UNION, MAINE — There is an old funny line about Maine weather, that there are just two seasons, winter and August. While that may be an exaggeration, the Maine Antiques Festival was the beneficiary of the best August weather Maine had to offer Friday during the show’s run August 8–10 with comfortable temperatures and clear skies all weekend.
According to show promoter Paul Davis, “This year’s Friday attendance was about 20 percent ahead of last year and the best in several years. And dealers told me they were shoppers that came intent on finding something to take home!” He added that there were about 150 exhibiting dealers, about ten percent more than last year.
At the main walkway of the show, Sandra Cooper of St Pierre Antiques, Hartland, and Robert Sigler, Portland, shared a tented space, selling a very large grouping of early Maine furniture and small antiques. Their biggest problem, according to Sandy, was, “We didn’t rent a box truck so we have to keep running back and forth with our vans to get our stuff!” Their sales were very good all weekend. Early into the show they sold a red milk painted blanket chest with two faux drawers on top and two real drawers below, several early tables, another painted chest, an early painted blanket box and a collection of painted pantry boxes. By Sunday their tent was nearly empty of furniture.
Kathy Tarr, owner of Victorian Rose Antiques, Wenham, Mass., was selling early earthenware very well. The inventory is unique with tea cups and saucers dominating the display, all made by popular Nineteenth Century producers from Europe, including Royal Doulton, Limoges, Havilland and several others. Sales rang up in small amounts, but steadily, throughout the weekend and in good quantity, so she was very pleased with the results.
Shelbyville Antiques, Shelbyville, Ind., was selling big and little things all weekend from its space in the Big Top Tent. The dealers and collectors are also show promoters, Steve and Barbara Jenkins, who have a great affection for American folk art and early American primitive furniture. Sales included an early life-size owl — in fact, it might have been a little larger than life, about 2 feet tall, realistic, in great paint and in excellent condition; a miniature tiger maple chest of drawers, the style often referred to as a salesman’s sample, about 20 inches tall in perfect condition; an early 4-inch-diameter pantry box, likely Shaker in blue milk paint, showing only very light wear; and a large quantity of smalls and assorted other furniture.
South Carolina exhibitor Bennett’s Antiques and Collectibles was selling early sportsmen’s gear. A couple of the early firearms found new homes, as did fishing tackle and related paraphernalia.
Suzanne Baker, Westville, Ind., was offering early Americana, with the majority of her inventory smaller pieces, including several miniature chests. She also had early portraits and household accessories from the early 1800s.
Cedar Rapids, Iowa, is home for Colleen Frese, possibly the exhibitor who traveled the furthest for the show at about 1,500 miles. She came with early American primitive furniture and accessories. The blue milk painted dry sink on display was drawing a great deal of attention early in the show, along with all the early kitchenalia and her 200-year-old samplers.
McDonough Fine Art, Atlanta, was having its best showing here Saturday. A dealer found several historic prints to buy here and several more customers made purchases for later framing, which made for a good show for the dealer.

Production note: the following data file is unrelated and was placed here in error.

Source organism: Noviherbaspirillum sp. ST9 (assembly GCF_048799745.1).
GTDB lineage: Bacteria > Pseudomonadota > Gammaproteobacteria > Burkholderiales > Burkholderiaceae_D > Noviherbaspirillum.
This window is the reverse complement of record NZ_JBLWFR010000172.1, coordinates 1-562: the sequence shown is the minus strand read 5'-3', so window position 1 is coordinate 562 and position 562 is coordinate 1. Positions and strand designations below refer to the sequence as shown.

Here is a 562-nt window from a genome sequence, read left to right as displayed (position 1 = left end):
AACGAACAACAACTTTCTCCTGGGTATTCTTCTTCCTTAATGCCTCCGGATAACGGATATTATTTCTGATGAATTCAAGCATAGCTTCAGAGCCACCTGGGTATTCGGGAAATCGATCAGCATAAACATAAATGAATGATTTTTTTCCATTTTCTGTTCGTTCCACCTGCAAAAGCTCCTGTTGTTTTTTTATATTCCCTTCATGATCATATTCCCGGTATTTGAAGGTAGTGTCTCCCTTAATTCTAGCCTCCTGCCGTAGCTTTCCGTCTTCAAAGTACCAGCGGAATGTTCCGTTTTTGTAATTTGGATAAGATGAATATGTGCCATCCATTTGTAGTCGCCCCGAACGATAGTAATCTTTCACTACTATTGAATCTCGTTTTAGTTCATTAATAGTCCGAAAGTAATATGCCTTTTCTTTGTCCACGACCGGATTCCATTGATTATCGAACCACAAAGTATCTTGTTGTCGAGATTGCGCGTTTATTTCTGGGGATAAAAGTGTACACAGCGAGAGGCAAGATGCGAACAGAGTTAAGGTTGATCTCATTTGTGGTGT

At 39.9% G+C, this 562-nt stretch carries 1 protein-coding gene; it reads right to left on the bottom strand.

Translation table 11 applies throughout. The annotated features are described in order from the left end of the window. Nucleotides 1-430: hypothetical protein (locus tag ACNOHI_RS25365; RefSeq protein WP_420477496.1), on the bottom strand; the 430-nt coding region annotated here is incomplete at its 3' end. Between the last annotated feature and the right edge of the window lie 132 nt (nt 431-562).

Late Nineteenth Century hardwood furniture, often oak and branded Larkin, is the mainstay for Two Sides of A River Antiques, New London, N.H., exhibiting in the Big Top Tent. Dealer Mike Pheffer is a shop teacher as well as an antiques dealer, so when he finds merchandise, he makes sure it is in the best possible condition, sometimes refinishing the pieces. For Union, his only disappointment was that his trailer was not bigger, for he had sold all the furniture and most of the smalls he brought to the show. This included several oak tables, an oak cupboard, a chest, a desk and more.
Darrow’s Antiques, Binghamton, N.Y., was selling Chinese Export dishes, principally Rose Medallion and Rose Mandarin pattern pieces. Rockland, Mass., exhibitor Laura McCarthy offered a number of her hooked rugs and mats along with an early pie safe. New England Antiques, with a shop in Bath, Maine, offered some of its small decorative accessories for the home. Majolica was the primary focus for Timothy Gaudet, Lisbon, Maine.
From Lyme, Conn., Mary Maguire was offering early prints and fine art. Her collection is very popular and now, for the third year in the Big Top Tent, she seems to have created a market for herself with customers who know where to find her. Her business was continuous she said, including up to the last minute sales both Saturday and Sunday.
Also in the Big Top Tent, Paula Cohen’s business, Your Grandma Had It, was selling ironstone and other forms of earthenware. She featured pieces by American-made Hull, Moorcroft and other popular makers of a century or more ago.
Paul Davis was a dealer before he began producing antiques shows. This year he had a small booth of his own. His sales were good even though he could not keep after the exhibit himself; he had someone there selling for him. Sales included an early hired man’s bed, a charming tiger maple side table in chrome yellow paint, a late chair table in great red milk paint with stencil decorations and a variety of folk art and smalls.
Maine Antiques Festival, Union as it is called, is only once each year, and always the second weekend of August; mark your 2015 calendar for August 7–9 now and check http://maineantiquesfestival.com or call Paul for details at 207-221-3108.